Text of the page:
The interesting thing about books, films, paintings, sculpture, monuments, and indeed any piece of art is that once they are released into the world they no longer belong to the creators but rather the people who buy them, consume them and interpret them. I can be affected by a book, song, play, artwork and it will be entirely different to how you are affected by that same piece of art. That same principle applies to the same person if they are 15, 35, or 75 years old. That same principle applies to a society as it moves along and changes, and reinterprets its past. The statue of Captain James Cook will mean something different to someone living in the New South Wales of 1879 to someone living in the New South Wales of 2017. There is absolutely a right for society to question and evaluate its past; which again is different to the sort of thing that Prime Minister Malcolm Turnbull is suggesting.
One thing I find particularly disgenuous about this whole debate about how we choose to look at the past, how we choose to reinterpret it, and how we choose to memorialise it through statues and public holidays is the way in which the right tries to pass this off by saying that there needs to be more of a focus in addressing the issues faced by Aboriginal people and then having raised a fuss and distracted everyone from the argument, they go back to the default position of not caring about the lot of the issues facing Aboriginal people. Discussion is successfully shut down and the injustices remain. Not only do the outward signs and political statements, which includes statues and monuments, remain but the chance for redress is deliberately destroyed. We continue to remind people that we have robbed them by continuing to remind them that we have robbed them.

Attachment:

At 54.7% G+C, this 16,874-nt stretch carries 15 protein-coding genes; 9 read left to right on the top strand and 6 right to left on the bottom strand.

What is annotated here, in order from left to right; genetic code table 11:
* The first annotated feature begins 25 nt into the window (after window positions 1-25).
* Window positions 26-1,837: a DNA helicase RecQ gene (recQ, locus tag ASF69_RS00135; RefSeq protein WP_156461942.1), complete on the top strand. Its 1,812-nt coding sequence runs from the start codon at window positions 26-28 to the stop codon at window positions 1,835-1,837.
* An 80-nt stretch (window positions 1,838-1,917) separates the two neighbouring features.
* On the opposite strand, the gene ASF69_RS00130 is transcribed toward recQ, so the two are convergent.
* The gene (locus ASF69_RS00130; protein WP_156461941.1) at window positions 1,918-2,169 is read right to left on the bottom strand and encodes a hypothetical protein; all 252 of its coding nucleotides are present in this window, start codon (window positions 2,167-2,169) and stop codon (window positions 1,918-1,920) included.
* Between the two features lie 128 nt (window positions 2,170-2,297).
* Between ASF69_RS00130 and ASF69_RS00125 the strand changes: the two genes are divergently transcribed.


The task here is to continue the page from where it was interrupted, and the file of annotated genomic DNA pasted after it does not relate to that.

Not only that but in the case of Australia, we actually have the audacity to proclaim a public holiday for the date in which we officially stole the country. I can think of no other country in the world which does this. Australia already has a public holiday on the day that the country started but that coincides with New Year's Day. We could make July 31st a public holiday, which is the day that Western Australia was the last colony to vote to join the federation and celebrate the fact that Australia was started with a vote and not a war but that apparently is too much effort.
If I was Grand Poohbah and Lord High Everything Else then I would implement what I think is the perfect solution to the issue of the statue of Captain James Cook. My solution would be to erect two other statues, which are close to the statue of Captain James Cook and in the same style and in direct opposition to it. I think that I would pick statues of both Bennelong and Pemulwuy and have them as a physical reminder that the land was already occupied and already had custodians and guardians, long well before Captain Cook showed up.
Just like the statue of Fearless Girl who stares down the Stock Market Bull in New York City, or the statue of Oliver Cromwell who stares down Charles I outside the House of Commons in London, or even the wee little statue of Trim the Cat who watches over Matthew Flinders on Macquarie Street, the message of the present is more powerful if the messages of past are physically challenged.
The way that you challenge ideas is to place other ideas up against them. The way that you should challenge ideas and political statements of the past is by placing new ideas and political statements up against them. I wouldn't balance history by adding additional plaques but by adding additional statues.